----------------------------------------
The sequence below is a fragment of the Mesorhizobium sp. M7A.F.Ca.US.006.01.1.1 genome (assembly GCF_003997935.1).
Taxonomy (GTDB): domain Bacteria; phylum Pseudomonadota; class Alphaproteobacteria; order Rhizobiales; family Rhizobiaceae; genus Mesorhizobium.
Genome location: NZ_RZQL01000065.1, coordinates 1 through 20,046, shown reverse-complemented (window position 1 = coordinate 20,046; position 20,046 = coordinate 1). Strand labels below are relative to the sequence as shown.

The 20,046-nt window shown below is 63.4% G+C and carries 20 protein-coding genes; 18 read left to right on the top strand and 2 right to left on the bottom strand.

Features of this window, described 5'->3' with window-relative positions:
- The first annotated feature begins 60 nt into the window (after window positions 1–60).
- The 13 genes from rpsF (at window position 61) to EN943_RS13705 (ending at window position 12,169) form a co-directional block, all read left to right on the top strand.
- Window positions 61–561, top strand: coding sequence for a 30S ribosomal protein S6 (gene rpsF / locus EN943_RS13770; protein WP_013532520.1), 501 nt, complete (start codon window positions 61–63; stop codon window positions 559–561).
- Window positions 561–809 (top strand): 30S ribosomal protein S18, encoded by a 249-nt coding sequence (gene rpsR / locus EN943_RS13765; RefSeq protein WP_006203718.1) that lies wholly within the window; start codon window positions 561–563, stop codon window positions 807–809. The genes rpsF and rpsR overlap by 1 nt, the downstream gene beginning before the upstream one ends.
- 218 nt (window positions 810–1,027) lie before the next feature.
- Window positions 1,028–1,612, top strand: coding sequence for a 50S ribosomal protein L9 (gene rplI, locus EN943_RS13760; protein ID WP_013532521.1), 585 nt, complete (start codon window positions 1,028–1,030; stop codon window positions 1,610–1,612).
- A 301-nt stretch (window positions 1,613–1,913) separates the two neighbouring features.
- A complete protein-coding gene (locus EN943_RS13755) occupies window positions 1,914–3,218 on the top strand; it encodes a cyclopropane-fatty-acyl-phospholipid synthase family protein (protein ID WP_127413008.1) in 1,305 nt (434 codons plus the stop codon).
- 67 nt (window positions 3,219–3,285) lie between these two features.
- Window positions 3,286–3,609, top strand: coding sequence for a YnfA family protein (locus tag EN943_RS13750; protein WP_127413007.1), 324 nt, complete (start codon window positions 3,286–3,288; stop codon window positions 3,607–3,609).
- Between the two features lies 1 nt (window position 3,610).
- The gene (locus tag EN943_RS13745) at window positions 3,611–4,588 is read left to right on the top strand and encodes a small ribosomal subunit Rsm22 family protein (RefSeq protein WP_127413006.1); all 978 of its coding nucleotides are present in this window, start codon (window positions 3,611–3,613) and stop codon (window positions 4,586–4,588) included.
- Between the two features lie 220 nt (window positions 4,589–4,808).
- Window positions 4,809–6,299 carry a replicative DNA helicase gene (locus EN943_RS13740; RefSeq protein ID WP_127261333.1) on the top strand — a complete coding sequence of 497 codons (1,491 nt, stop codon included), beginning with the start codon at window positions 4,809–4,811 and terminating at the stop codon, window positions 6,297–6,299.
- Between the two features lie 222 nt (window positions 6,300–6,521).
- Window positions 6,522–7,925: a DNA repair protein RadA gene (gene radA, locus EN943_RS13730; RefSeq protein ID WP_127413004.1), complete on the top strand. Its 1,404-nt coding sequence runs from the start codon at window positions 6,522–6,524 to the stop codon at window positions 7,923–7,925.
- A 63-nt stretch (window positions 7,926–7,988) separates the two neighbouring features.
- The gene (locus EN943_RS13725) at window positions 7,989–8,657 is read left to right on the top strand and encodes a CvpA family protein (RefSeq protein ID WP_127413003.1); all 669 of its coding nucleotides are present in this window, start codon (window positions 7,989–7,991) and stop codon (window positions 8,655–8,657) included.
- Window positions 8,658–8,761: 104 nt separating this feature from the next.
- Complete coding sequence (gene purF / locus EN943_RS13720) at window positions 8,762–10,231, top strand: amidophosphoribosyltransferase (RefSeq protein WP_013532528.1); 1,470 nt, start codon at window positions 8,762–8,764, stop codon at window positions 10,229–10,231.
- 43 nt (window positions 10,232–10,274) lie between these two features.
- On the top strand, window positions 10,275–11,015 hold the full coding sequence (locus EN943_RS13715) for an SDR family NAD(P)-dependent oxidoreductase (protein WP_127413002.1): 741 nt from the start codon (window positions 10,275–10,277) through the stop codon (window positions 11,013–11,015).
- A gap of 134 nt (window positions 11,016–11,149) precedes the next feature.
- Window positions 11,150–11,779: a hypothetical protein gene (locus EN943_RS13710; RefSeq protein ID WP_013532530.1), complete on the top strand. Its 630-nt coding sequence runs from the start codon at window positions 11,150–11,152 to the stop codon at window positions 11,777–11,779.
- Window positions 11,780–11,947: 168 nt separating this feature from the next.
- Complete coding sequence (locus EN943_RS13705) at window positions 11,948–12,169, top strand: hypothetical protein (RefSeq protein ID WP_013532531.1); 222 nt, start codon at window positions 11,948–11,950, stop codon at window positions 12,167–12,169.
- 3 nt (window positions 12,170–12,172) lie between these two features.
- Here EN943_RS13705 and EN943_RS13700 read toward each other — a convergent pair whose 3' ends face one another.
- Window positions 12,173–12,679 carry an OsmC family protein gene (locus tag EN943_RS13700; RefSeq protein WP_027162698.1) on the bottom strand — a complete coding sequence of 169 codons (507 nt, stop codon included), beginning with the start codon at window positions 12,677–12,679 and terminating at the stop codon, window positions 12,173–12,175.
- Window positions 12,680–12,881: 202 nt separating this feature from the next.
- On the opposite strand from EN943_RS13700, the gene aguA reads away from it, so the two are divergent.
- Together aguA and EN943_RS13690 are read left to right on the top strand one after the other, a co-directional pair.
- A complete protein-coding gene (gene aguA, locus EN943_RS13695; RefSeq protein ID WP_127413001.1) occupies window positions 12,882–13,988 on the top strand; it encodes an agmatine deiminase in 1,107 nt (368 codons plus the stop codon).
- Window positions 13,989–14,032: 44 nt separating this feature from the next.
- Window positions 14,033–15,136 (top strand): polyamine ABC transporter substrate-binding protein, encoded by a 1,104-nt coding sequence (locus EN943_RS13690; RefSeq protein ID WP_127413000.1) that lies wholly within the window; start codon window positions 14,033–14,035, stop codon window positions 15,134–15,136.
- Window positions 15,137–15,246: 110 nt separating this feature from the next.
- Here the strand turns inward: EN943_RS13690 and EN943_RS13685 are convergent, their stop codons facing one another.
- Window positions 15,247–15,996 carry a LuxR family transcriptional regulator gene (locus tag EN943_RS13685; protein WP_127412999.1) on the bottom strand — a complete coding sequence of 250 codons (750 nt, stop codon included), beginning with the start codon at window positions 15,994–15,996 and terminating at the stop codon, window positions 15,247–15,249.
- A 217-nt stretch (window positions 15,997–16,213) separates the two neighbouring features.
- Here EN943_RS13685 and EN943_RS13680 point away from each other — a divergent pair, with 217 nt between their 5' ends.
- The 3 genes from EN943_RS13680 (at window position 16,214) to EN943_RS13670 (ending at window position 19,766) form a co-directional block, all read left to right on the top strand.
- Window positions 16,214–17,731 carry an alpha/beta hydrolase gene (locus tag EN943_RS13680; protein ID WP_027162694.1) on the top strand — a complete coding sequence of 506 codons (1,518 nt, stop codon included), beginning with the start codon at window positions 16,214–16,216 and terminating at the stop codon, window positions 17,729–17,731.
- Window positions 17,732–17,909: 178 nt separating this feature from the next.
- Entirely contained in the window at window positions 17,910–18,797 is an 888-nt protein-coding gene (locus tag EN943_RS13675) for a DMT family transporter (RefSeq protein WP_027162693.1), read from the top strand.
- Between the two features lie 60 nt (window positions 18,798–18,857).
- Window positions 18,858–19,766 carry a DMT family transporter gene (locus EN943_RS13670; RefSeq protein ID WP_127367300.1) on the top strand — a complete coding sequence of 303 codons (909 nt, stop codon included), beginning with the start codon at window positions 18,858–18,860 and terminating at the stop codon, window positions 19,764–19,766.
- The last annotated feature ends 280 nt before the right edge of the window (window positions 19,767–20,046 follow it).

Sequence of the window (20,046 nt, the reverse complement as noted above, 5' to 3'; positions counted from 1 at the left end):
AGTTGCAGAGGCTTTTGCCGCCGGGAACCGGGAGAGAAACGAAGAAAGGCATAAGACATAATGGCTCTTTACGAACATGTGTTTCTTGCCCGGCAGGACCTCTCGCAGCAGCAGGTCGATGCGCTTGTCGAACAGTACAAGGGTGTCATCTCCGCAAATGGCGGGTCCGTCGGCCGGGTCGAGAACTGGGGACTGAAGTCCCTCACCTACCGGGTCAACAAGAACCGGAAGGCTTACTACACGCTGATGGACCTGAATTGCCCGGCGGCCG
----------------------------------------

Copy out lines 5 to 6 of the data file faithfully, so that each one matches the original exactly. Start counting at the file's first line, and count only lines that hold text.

Features of this window, described 5'->3' with window-relative positions:
- The first annotated feature begins 60 nt into the window (after window positions 1–60).